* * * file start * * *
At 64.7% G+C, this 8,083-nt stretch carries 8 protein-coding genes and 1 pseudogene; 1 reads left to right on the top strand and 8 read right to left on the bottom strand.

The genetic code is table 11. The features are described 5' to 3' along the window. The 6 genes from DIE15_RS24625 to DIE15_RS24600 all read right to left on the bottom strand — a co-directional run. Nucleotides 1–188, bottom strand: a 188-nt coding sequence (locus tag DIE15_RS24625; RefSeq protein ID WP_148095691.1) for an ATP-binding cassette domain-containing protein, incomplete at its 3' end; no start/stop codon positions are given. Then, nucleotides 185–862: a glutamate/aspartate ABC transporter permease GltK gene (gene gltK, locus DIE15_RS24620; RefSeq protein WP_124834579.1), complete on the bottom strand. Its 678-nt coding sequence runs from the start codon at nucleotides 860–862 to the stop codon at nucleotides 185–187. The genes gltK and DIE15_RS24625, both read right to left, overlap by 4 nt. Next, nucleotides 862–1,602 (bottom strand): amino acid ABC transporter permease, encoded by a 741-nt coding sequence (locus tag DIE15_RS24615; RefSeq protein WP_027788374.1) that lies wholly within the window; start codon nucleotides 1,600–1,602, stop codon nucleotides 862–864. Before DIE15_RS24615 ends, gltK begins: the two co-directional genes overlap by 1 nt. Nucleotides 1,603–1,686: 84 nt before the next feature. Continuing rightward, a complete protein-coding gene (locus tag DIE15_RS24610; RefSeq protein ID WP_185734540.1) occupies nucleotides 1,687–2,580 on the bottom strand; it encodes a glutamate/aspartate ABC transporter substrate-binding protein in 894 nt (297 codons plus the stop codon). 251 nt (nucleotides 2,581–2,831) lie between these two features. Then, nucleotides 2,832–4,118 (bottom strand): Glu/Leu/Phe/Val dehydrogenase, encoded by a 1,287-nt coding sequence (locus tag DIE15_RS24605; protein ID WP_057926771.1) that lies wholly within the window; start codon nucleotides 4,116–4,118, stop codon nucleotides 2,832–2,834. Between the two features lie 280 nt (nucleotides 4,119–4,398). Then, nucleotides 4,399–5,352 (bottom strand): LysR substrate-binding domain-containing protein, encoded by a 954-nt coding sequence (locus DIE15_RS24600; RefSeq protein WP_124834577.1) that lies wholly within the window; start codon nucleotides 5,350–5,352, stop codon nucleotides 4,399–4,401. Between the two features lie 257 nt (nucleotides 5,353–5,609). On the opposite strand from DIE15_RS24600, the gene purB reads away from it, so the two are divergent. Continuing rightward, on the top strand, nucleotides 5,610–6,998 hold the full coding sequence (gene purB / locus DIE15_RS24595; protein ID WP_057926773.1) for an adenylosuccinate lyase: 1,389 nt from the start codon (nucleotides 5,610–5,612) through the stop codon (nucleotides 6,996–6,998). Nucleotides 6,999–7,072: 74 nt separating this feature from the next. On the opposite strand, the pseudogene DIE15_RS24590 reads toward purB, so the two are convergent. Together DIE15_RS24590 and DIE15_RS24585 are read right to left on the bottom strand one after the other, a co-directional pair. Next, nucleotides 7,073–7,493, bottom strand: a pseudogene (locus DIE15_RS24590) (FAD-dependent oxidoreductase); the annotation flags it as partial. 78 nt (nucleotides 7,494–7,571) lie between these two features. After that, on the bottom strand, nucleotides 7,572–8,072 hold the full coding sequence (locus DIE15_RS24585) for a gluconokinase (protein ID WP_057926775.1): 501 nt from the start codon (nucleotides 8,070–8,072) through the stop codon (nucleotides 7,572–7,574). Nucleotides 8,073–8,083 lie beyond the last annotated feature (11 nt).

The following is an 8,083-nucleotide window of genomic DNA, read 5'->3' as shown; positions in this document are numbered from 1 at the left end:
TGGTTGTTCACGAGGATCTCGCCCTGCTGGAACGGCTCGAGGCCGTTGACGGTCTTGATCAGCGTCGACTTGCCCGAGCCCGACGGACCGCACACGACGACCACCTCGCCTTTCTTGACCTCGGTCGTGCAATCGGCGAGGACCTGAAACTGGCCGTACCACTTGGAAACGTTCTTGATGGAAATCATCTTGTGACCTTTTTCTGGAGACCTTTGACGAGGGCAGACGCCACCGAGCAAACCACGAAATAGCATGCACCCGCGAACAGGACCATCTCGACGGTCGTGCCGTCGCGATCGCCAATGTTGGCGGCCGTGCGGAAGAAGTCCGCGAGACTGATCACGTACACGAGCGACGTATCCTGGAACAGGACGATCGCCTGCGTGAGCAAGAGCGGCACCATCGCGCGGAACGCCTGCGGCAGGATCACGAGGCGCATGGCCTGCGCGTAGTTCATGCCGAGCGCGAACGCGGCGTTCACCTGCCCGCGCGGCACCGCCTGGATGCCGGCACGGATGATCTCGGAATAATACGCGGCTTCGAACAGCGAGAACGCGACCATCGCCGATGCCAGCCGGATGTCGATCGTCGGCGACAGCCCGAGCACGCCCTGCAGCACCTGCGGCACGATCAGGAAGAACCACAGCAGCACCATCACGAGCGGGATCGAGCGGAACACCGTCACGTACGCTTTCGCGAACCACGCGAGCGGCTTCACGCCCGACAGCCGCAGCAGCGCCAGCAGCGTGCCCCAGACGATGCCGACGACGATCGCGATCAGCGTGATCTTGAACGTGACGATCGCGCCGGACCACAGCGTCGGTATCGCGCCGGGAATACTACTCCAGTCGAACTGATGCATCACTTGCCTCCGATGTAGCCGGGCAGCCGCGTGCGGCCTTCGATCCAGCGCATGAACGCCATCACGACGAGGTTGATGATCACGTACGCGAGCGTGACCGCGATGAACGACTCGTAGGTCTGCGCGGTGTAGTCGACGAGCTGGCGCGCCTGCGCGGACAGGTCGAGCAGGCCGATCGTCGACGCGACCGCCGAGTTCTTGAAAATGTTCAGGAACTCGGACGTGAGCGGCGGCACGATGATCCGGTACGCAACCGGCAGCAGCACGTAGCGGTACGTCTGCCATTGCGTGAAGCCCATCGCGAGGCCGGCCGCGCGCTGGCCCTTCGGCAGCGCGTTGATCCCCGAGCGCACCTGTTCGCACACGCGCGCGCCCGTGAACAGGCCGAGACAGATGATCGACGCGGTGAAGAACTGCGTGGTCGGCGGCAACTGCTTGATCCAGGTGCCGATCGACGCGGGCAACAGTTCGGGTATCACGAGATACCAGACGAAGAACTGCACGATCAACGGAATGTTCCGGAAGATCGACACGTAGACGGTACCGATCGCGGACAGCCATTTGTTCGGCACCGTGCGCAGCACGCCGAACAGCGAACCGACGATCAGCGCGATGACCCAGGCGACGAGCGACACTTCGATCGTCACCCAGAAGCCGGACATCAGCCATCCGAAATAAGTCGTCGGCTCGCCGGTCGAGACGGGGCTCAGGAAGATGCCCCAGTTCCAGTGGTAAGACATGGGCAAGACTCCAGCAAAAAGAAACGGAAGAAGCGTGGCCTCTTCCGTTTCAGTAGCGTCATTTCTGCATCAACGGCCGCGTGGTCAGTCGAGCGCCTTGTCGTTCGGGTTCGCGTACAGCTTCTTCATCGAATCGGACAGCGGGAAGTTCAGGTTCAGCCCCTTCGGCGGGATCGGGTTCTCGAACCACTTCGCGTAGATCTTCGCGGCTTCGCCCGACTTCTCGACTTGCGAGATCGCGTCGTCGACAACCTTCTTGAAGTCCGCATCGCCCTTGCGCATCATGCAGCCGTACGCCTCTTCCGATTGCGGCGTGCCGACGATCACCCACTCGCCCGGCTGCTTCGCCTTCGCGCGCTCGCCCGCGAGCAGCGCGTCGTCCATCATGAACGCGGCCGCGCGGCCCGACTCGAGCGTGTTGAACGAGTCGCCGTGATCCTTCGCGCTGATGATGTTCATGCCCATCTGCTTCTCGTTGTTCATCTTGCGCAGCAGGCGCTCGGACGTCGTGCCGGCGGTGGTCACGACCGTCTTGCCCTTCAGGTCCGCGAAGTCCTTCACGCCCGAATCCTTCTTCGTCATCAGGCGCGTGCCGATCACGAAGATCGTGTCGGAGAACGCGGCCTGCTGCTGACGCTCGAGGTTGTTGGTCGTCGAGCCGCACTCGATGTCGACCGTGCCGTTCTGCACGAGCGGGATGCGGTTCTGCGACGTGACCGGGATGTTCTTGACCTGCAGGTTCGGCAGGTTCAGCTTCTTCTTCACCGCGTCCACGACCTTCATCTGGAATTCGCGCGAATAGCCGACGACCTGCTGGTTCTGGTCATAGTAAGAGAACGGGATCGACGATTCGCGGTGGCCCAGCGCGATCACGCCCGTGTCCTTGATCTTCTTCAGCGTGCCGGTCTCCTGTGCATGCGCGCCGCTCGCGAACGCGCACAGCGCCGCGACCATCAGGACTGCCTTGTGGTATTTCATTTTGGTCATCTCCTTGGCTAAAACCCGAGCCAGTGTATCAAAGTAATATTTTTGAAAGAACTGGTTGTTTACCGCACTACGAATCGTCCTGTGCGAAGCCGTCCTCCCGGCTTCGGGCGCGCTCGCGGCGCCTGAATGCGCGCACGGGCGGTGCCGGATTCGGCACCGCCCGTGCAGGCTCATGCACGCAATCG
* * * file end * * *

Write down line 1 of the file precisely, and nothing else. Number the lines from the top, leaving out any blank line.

At 64.7% G+C, this 8,083-nt stretch carries 8 protein-coding genes and 1 pseudogene; 1 reads left to right on the top strand and 8 read right to left on the bottom strand.